1  
Shouldn't both versions be identical as far as performance and memory use are concerned? Remember, we're talking about different ways to implement the same algorithm. –  delnan Sep 2 '12 at 15:47
    
@delnan - There might be variations with different compiler's optimisation strategies. –  ChrisF Sep 2 '12 at 15:58
    
@zxcdw - you might be a the mercy of the compiler/optimiser here though. Sorry for missing that - it's been a while since I did c :) –  ChrisF Sep 2 '12 at 15:59
1  
@delnan To clarify an irrelevant point, typically such a loop is implemented in some less than 20 bytes of x86 assembly. Two movs, two incs and a test and conditional jump. Function overhead is some ten or so bytes if not inlined. Some 20 bytes to filesize overhead if not inlined. Whether that is one or ten bytes smaller/bigger than some other implementation is irrelevant from performance perspective. And as mentioned, C implementation which behaves equivalently also gets implemented equivalently in machine code. –  zxcdw Sep 2 '12 at 17:00
show 2 more comments

In C the expression x++=y++ is extremely common and thus easily understood, and IMO should be preferred over the longer x=y; x++; y++; whenever possible as it expresses the INTENT better. That leaves the check for terminating the loop.

while(*source != '\0')

vs

while(*source)

vs

while(*destination++ = *source++){}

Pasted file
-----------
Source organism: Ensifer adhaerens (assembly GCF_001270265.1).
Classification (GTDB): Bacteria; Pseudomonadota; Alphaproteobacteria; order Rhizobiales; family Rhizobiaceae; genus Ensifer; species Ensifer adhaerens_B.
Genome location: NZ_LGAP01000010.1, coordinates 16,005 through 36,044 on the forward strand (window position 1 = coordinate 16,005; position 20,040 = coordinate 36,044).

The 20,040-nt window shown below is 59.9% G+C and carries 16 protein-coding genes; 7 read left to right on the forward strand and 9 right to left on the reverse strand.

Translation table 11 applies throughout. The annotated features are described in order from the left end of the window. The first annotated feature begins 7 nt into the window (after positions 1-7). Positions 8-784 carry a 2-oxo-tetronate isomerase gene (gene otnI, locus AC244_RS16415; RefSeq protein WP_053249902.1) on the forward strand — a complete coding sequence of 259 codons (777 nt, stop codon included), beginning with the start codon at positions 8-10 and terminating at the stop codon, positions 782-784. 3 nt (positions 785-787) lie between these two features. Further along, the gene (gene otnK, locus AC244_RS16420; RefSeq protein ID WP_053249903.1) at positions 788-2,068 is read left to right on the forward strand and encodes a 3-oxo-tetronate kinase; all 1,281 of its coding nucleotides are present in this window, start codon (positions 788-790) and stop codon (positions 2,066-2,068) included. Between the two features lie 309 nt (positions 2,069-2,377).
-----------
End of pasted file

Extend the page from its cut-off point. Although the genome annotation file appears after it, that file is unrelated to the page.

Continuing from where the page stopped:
Understanding the 2nd and 3rd depends upon understanding two things, that C considers zero to be false and everything non-zero to be true and that the assignment operators return a result.

Both of these should be ingrained in even a junior C programmer and easily picked up by those coming from another language.

In short, I don't consider the second harder to read, and in fact find the first more difficult to read in the context of a C program -- in a language without ++ the first would of course be required, but programming in langauge a as if it was language b is confusing. The question "why is this code doing that" is much harder than "what is this code doing", and non-standard usage makes me ask why...

Now, if you want to mark these down for some reason, look no further than the lack of comments. When dealing with pointers, such unstated restrictions are just begging for mistakes.

share|improve this answer
add comment

In general, if I'm asking people to write code in an interview, I'm looking to see if they write code that I'd want to debug and maintain. That would lead me to prefer answers like the first example.

However, anyone asking this specific question is probably testing to see if the interviewee knows the very common strcpy idiom in the second example. This is a test of their knowledge of pointers and C, not of the readability or compactness of their code.

share|improve this answer
add comment

There are a few things which come to mind.

If it works, it should be good enough. Focusing obsessively on code formatting isn't any more productive as focusing obsessively on premature optimization. In most cases it adds no value.